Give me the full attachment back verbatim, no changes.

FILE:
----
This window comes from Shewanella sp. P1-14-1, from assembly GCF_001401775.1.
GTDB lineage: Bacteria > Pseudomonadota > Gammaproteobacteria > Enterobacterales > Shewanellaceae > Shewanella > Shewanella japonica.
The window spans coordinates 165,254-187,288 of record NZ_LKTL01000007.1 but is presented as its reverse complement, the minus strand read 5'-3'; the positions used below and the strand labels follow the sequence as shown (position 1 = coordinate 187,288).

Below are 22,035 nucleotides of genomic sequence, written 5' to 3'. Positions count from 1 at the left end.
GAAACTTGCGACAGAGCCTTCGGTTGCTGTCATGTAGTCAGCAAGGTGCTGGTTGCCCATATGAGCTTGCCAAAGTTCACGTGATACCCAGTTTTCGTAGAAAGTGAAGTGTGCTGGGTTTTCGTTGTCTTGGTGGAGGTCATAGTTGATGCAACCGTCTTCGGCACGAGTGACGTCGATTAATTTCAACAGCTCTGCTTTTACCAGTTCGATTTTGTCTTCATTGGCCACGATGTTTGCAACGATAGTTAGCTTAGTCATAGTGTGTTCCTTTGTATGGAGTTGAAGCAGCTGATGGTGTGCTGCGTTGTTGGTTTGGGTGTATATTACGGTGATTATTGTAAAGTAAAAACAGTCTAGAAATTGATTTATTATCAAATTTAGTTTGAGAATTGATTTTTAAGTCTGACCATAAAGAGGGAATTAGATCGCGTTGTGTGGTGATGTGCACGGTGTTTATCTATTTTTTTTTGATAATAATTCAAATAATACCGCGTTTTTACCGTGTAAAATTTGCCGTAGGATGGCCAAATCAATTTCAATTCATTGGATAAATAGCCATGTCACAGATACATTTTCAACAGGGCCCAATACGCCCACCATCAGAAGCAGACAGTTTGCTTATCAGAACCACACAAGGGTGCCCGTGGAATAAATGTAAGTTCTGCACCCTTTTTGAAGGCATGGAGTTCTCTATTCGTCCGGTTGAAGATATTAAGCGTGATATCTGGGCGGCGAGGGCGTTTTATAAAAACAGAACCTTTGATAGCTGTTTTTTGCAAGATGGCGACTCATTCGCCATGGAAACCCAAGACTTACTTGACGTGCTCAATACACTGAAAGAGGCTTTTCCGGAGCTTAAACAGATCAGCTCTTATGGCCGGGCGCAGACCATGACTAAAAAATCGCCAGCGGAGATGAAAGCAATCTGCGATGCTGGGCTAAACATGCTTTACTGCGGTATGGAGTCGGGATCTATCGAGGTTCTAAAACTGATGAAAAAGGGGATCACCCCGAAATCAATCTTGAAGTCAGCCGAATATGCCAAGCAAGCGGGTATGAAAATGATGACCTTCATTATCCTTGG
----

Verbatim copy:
This window comes from Shewanella sp. P1-14-1, from assembly GCF_001401775.1.
GTDB lineage: Bacteria > Pseudomonadota > Gammaproteobacteria > Enterobacterales > Shewanellaceae > Shewanella > Shewanella japonica.
The window spans coordinates 165,254-187,288 of record NZ_LKTL01000007.1 but is presented as its reverse complement, the minus strand read 5'-3'; the positions used below and the strand labels follow the sequence as shown (position 1 = coordinate 187,288).

Below are 22,035 nucleotides of genomic sequence, written 5' to 3'. Positions count from 1 at the left end.
GAAACTTGCGACAGAGCCTTCGGTTGCTGTCATGTAGTCAGCAAGGTGCTGGTTGCCCATATGAGCTTGCCAAAGTTCACGTGATACCCAGTTTTCGTAGAAAGTGAAGTGTGCTGGGTTTTCGTTGTCTTGGTGGAGGTCATAGTTGATGCAACCGTCTTCGGCACGAGTGACGTCGATTAATTTCAACAGCTCTGCTTTTACCAGTTCGATTTTGTCTTCATTGGCCACGATGTTTGCAACGATAGTTAGCTTAGTCATAGTGTGTTCCTTTGTATGGAGTTGAAGCAGCTGATGGTGTGCTGCGTTGTTGGTTTGGGTGTATATTACGGTGATTATTGTAAAGTAAAAACAGTCTAGAAATTGATTTATTATCAAATTTAGTTTGAGAATTGATTTTTAAGTCTGACCATAAAGAGGGAATTAGATCGCGTTGTGTGGTGATGTGCACGGTGTTTATCTATTTTTTTTTGATAATAATTCAAATAATACCGCGTTTTTACCGTGTAAAATTTGCCGTAGGATGGCCAAATCAATTTCAATTCATTGGATAAATAGCCATGTCACAGATACATTTTCAACAGGGCCCAATACGCCCACCATCAGAAGCAGACAGTTTGCTTATCAGAACCACACAAGGGTGCCCGTGGAATAAATGTAAGTTCTGCACCCTTTTTGAAGGCATGGAGTTCTCTATTCGTCCGGTTGAAGATATTAAGCGTGATATCTGGGCGGCGAGGGCGTTTTATAAAAACAGAACCTTTGATAGCTGTTTTTTGCAAGATGGCGACTCATTCGCCATGGAAACCCAAGACTTACTTGACGTGCTCAATACACTGAAAGAGGCTTTTCCGGAGCTTAAACAGATCAGCTCTTATGGCCGGGCGCAGACCATGACTAAAAAATCGCCAGCGGAGATGAAAGCAATCTGCGATGCTGGGCTAAACATGCTTTACTGCGGTATGGAGTCGGGATCTATCGAGGTTCTAAAACTGATGAAAAAGGGGATCACCCCGAAATCAATCTTGAAGTCAGCCGAATATGCCAAGCAAGCGGGTATGAAAATGATGACCTTCATTATCCTTGG